Injury risk in athletes: mind how you go!

Can psychological stress be a significant risk factor for injury? Peak Performance looks at some fascinating research

It’s a fairly well accepted fact that some athletes seem to be particularly injury prone, whereas others are rarely injured. In years gone by, there have been a variety of explanations for this kind of observation; perhaps athletes with a more extrovert and aggressive personality are more likely to take risks in training and ignore the signs of fatigue and overtraining? Or maybe athletes who are more thoughtful and introverted tend to be more focused when engaging in sport, which reduces the risk of unwanted disruption in concentration or attention leading to poor movement patterns and subsequent injury.

Personality and injury risk

One of the earliest studies into this topic took place nearly 30 years ago and looked at the link between ‘life stress’ factors and subsequent injury risk in American football players(1). One hundred and four players were monitored for injury occurrence for a year while a simultaneous record was made of life changes – both positive and negative – for each player. The results showed that compared to non-injured players, the players who had incurred a significant time-loss injury had experienced greater negative (but not positive) life changes in the previous twelve months. But how much of this injury risk is due to the events, and how much due to the way an athlete perceives and handles life events?

Research on this topic ascribes major importance to the role of personality traits as a risk factor in sports injury(2-4). The thinking goes something like this: an athlete with an ‘anxious’ personality is more likely to perceive the rough and tumble situations of life in a threatening way. Combine this with poor coping resources (eg inadequate social support) and that athlete is more likely to experience a negative stress response and consequently become more prone to athletic injury. Although the relationship between stress and injury is complex, a 1990 study that looked at 452 athletes did indeed show that athletes with more life stress, little social support and poor coping skills were associated with more days of non-participation due to athletic injury(5).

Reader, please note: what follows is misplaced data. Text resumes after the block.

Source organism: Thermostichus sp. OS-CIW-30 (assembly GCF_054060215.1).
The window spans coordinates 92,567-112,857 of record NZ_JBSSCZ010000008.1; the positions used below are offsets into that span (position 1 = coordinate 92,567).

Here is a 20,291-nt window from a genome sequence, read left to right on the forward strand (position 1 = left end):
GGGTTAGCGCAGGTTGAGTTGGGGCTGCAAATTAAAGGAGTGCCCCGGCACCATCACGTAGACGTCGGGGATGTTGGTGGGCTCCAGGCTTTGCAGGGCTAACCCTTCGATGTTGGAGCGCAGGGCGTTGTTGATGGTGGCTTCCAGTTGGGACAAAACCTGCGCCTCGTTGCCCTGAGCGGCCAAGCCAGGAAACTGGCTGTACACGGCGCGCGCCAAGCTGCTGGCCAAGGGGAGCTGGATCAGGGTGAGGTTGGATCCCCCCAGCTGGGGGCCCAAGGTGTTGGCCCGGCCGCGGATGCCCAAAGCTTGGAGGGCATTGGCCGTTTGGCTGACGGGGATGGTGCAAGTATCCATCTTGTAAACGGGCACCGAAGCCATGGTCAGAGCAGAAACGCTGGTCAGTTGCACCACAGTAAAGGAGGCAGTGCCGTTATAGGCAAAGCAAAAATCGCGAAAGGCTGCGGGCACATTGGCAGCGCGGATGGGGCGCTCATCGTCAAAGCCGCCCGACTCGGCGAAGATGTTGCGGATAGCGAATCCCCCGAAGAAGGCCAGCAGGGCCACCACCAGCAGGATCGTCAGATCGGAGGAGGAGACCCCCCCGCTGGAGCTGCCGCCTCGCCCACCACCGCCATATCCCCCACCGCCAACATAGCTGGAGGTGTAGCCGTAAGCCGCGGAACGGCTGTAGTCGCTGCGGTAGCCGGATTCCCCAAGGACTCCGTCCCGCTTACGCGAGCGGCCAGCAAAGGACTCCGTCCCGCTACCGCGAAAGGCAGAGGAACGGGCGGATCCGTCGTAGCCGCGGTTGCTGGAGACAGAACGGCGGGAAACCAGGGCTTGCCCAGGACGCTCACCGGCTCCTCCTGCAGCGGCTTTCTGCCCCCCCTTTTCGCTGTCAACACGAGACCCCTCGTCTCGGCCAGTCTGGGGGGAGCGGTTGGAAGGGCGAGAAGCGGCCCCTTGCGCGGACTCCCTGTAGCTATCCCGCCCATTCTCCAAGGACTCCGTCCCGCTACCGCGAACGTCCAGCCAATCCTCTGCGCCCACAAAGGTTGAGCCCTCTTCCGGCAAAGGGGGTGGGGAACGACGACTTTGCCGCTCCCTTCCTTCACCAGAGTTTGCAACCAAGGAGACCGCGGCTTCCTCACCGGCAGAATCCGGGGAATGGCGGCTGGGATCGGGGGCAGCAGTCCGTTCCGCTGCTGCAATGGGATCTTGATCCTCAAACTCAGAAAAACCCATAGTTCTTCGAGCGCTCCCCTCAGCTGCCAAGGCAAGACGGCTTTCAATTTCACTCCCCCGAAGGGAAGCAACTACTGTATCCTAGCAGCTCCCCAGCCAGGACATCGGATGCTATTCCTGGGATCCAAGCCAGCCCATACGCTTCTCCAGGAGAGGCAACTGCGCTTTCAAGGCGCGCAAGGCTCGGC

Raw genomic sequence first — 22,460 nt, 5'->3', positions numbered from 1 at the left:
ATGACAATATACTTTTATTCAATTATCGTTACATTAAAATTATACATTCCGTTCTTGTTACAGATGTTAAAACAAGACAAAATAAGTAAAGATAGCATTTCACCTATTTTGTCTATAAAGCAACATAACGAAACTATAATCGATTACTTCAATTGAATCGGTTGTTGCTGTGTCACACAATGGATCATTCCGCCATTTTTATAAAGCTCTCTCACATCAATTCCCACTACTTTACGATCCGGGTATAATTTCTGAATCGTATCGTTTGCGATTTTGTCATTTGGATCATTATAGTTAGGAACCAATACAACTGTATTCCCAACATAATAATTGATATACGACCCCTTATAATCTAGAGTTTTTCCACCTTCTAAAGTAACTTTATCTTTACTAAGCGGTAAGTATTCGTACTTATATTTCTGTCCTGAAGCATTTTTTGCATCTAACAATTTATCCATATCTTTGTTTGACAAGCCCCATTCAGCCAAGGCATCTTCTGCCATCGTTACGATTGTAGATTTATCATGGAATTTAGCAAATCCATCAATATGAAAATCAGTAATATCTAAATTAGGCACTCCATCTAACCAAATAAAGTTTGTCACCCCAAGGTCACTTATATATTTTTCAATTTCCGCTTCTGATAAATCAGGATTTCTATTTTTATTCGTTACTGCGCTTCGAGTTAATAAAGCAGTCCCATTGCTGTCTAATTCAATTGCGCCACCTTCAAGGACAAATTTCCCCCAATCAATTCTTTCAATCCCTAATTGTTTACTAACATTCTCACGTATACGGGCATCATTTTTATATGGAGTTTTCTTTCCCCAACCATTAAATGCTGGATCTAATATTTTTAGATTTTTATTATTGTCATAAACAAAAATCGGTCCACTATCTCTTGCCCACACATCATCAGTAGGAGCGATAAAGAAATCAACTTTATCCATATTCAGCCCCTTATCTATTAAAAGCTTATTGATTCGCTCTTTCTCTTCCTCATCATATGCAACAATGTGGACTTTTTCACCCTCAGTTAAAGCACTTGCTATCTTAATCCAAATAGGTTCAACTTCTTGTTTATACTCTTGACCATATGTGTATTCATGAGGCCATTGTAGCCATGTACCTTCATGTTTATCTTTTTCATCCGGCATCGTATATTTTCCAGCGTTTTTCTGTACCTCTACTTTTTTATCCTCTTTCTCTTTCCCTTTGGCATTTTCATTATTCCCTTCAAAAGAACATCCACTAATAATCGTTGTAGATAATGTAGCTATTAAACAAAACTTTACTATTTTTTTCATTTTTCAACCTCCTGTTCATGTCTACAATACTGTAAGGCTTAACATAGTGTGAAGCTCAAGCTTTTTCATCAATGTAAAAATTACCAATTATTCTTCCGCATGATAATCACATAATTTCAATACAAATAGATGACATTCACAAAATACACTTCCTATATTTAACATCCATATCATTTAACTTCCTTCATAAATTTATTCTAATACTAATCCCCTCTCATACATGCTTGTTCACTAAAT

However, although personality may be a factor in injury risk among athletes, the relationship is by no means clear. It’s likely that the truth probably lies somewhere in between – ie although a personality profile that characterizes the ‘injury-prone’ athlete is unlikely to exist, there are certain patterns and trends linked to personality that might be influential in determining overall injury risk. One early study illustrating this connection looked at the personality of injured college students majoring in gymnastics(6). It found that injured college gymnasts were scored as having higher levels of emotional instability, emotional disturbance, stress proneness and lack of self-control. However, a more detailed look at the data showed that these personality characteristics appear to either buffer or exacerbate the stress response, which is proposed to be the prime mechanism linked to injury. In other words, if personality is linked to injury, it’s very likely via indirect means.

Footballers, psychological stress and injury